Taking Action: Women’s History Month 2021

If you want to hear about the heroic and inspiring stories of women who’ve prevailed despite the obstacles laid in front of them, how they’ve forged paths for others to follow, or how they’ve contributed to advancements of civilizations and our modern societies, you need only look to the internet. Just research “badass women” or “women’s history.”

In fact, with Women’s History Month upon us, there is a plethora of information at our fingertips to inspire, to challenge, to chart a more equitable course for all women. Here is some excellent information that has inspired us at Demandbase. We think perhaps it might resonate with you in some way, as it does for us.

Origins of Women’s History Month

Women’s History Month recognizes and celebrates women’s contributions throughout history across many disciplines from culture and entertainment, to the natural sciences and politics.

According to Wikipedia, “March is celebrated as Women’s History Month in the U.S., the U.K., and Australia, corresponding with International Women’s Day on March 8. Canada celebrates Women’s History Month in October, corresponding to Canada’s Persons Day on October 18.”

“[Women’s History Month]  traces it back to March 8, 1857, when women from various New York City factories staged a protest over working conditions.” (US Census Bureau) In 1907, International Women’s Day was established to commemorate the 50th anniversary of that protest. There is some controversy over the actual origins, as no one is exactly sure if the protest actually took place. (When you get a chance, read, “The Surprising History of International Women’s Day,” by Sara Pruitt on history.com. It’s fascinating.)

In any case, as of 1975, the United Nations General Assembly officially began celebrating March 8 as International Women’s Day. In the United States, it was expanded to Women’s History Week in 1980 by Presidential Proclamation from President Jimmy Carter, and then officially expanded to Women’s History Month in 1987 by Congressional law. (Check out Women’s History Month 2021, on history.com)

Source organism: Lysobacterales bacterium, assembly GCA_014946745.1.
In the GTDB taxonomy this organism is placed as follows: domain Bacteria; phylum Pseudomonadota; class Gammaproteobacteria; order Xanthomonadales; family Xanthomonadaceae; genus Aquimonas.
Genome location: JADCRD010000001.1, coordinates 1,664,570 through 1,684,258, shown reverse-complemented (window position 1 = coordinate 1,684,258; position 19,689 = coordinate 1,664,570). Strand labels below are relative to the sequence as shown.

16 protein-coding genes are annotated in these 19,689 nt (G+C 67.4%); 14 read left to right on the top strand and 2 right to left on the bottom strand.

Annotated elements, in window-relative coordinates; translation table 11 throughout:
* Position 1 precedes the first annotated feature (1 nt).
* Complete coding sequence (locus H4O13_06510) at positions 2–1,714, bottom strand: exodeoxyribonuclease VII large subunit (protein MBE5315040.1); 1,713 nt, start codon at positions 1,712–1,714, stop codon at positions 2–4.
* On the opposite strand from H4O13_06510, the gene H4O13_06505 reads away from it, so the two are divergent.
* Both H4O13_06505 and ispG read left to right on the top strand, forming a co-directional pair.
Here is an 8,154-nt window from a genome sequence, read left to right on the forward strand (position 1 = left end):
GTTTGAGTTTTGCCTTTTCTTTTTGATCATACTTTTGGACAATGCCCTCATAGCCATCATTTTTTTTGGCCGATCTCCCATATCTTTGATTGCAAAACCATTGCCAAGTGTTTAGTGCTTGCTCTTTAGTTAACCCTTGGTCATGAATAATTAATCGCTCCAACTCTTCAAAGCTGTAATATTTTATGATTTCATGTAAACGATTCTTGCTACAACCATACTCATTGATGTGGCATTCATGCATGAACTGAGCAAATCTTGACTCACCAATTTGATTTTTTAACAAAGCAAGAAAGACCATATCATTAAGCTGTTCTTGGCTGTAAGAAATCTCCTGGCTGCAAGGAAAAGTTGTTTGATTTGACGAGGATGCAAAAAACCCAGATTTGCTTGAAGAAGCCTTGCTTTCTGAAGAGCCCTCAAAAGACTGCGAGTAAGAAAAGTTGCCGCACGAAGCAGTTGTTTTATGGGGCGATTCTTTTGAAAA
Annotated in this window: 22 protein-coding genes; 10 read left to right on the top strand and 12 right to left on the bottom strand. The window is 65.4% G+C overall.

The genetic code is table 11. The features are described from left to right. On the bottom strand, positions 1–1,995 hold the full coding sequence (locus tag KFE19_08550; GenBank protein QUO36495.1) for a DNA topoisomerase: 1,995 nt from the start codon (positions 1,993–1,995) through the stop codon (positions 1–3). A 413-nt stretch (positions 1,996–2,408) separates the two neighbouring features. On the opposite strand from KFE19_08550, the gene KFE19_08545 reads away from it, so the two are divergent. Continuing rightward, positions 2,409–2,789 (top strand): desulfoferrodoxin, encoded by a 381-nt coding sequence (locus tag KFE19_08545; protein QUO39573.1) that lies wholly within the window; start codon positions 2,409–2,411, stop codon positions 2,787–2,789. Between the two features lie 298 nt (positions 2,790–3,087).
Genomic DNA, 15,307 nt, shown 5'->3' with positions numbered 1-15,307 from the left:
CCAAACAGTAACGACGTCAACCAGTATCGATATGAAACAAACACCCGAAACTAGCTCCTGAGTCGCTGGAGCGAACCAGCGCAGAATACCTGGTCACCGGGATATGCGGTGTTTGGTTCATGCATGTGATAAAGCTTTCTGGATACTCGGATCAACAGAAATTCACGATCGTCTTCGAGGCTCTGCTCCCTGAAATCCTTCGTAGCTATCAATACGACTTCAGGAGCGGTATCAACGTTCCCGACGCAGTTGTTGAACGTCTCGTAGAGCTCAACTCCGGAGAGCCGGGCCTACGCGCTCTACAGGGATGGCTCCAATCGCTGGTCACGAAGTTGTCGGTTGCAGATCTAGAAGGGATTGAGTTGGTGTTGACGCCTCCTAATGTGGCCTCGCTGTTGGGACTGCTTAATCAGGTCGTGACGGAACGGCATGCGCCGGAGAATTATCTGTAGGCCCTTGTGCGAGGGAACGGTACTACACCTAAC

Women’s History Month, 2021 theme

According to the National Women’s History Museum, “Since 1995, each president has issued annual proclamations designating the month of March as “Women’s History Month.” And The National Women’s History Alliance selects and publishes the yearly theme.”

The theme for Women’s History Month in 2021 is actually the same one that was planned in 2020, but never took place due to COVID-19. So this year’s theme is again “Valiant Women of the Vote: Refusing to Be Silenced,” focusing on women’s political involvement and leadership. This is especially relevant this year as we now have our first woman vice president with Kamala Harris.

Interesting facts about women

“As recent years have painfully indicated, inequality and sexism is still very much alive and prevalent in the United States (as well as the rest of the world). Recent research found that 42 percent of women still face gender discrimination at work. They also face the “motherhood penalty,” in which women earn less money after they become mothers while men who become fathers actually earn more. These prevailing inequities are exactly why Women’s History Month, which is recognized in March, matters so much.” —By Jo Yurcaba, “21 Fascinating Women’s History Month Facts,” in Woman’s Day, 2021.

Here’s more:
  • 166 Million: The number of females in the United States as of July 2018. The number of males was 161.1 million. (US Census Bureau)
  • 2 to 1: The approximate ratio by which women age 85 and older outnumbered men in 2018 (4.2 million to 2.3 million). (US Census Bureau)
  • 78.4 million: The number of females age 16 and older who participated in the civilian labor force in 2018. This comprises 58.3% of females age 16 and older. (US Census Bureau)